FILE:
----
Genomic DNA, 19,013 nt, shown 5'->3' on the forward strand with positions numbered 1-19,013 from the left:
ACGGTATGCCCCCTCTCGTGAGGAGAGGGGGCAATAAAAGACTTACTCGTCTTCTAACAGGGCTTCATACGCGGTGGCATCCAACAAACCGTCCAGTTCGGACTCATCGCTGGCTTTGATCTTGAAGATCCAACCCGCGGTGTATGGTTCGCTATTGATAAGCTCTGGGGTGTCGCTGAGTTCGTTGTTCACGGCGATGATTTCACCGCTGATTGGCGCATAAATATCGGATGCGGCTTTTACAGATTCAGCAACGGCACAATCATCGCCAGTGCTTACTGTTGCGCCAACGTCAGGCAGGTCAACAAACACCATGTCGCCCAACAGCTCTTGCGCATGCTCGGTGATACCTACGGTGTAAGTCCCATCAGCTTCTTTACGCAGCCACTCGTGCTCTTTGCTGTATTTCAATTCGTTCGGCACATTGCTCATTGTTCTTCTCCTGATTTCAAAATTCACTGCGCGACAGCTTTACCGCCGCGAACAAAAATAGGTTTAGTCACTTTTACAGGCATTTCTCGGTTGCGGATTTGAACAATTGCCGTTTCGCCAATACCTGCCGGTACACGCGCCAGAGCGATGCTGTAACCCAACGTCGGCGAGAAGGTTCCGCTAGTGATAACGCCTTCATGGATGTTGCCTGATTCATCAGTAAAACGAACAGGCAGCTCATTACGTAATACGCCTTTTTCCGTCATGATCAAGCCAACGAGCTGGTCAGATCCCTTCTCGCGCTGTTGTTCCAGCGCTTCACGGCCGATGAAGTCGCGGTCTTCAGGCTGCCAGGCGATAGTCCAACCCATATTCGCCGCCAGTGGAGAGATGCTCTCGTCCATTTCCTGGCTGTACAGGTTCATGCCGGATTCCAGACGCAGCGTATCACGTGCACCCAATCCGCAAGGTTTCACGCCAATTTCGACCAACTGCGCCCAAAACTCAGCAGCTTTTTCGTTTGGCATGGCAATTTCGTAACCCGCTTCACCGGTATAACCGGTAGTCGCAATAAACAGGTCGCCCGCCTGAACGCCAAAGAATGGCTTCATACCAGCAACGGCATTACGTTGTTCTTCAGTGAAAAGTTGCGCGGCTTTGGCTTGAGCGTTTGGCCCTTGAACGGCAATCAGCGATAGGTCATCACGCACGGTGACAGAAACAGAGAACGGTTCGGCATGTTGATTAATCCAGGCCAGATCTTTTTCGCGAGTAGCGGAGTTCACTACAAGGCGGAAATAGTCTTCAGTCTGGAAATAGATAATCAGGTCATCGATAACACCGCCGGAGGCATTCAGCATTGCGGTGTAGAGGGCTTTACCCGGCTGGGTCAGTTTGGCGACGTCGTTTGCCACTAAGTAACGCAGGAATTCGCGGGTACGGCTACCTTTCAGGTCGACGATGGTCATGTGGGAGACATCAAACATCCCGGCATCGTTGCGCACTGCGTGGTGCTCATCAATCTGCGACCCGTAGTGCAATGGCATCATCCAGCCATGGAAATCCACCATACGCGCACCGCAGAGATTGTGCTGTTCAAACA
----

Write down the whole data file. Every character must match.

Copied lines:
Genomic DNA, 19,013 nt, shown 5'->3' on the forward strand with positions numbered 1-19,013 from the left:
ACGGTATGCCCCCTCTCGTGAGGAGAGGGGGCAATAAAAGACTTACTCGTCTTCTAACAGGGCTTCATACGCGGTGGCATCCAACAAACCGTCCAGTTCGGACTCATCGCTGGCTTTGATCTTGAAGATCCAACCCGCGGTGTATGGTTCGCTATTGATAAGCTCTGGGGTGTCGCTGAGTTCGTTGTTCACGGCGATGATTTCACCGCTGATTGGCGCATAAATATCGGATGCGGCTTTTACAGATTCAGCAACGGCACAATCATCGCCAGTGCTTACTGTTGCGCCAACGTCAGGCAGGTCAACAAACACCATGTCGCCCAACAGCTCTTGCGCATGCTCGGTGATACCTACGGTGTAAGTCCCATCAGCTTCTTTACGCAGCCACTCGTGCTCTTTGCTGTATTTCAATTCGTTCGGCACATTGCTCATTGTTCTTCTCCTGATTTCAAAATTCACTGCGCGACAGCTTTACCGCCGCGAACAAAAATAGGTTTAGTCACTTTTACAGGCATTTCTCGGTTGCGGATTTGAACAATTGCCGTTTCGCCAATACCTGCCGGTACACGCGCCAGAGCGATGCTGTAACCCAACGTCGGCGAGAAGGTTCCGCTAGTGATAACGCCTTCATGGATGTTGCCTGATTCATCAGTAAAACGAACAGGCAGCTCATTACGTAATACGCCTTTTTCCGTCATGATCAAGCCAACGAGCTGGTCAGATCCCTTCTCGCGCTGTTGTTCCAGCGCTTCACGGCCGATGAAGTCGCGGTCTTCAGGCTGCCAGGCGATAGTCCAACCCATATTCGCCGCCAGTGGAGAGATGCTCTCGTCCATTTCCTGGCTGTACAGGTTCATGCCGGATTCCAGACGCAGCGTATCACGTGCACCCAATCCGCAAGGTTTCACGCCAATTTCGACCAACTGCGCCCAAAACTCAGCAGCTTTTTCGTTTGGCATGGCAATTTCGTAACCCGCTTCACCGGTATAACCGGTAGTCGCAATAAACAGGTCGCCCGCCTGAACGCCAAAGAATGGCTTCATACCAGCAACGGCATTACGTTGTTCTTCAGTGAAAAGTTGCGCGGCTTTGGCTTGAGCGTTTGGCCCTTGAACGGCAATCAGCGATAGGTCATCACGCACGGTGACAGAAACAGAGAACGGTTCGGCATGTTGATTAATCCAGGCCAGATCTTTTTCGCGAGTAGCGGAGTTCACTACAAGGCGGAAATAGTCTTCAGTCTGGAAATAGATAATCAGGTCATCGATAACACCGCCGGAGGCATTCAGCATTGCGGTGTAGAGGGCTTTACCCGGCTGGGTCAGTTTGGCGACGTCGTTTGCCACTAAGTAACGCAGGAATTCGCGGGTACGGCTACCTTTCAGGTCGACGATGGTCATGTGGGAGACATCAAACATCCCGGCATCGTTGCGCACTGCGTGGTGCTCATCAATCTGCGACCCGTAGTGCAATGGCATCATCCAGCCATGGAAATCCACCATACGCGCACCGCAGAGATTGTGCTGTTCAAACA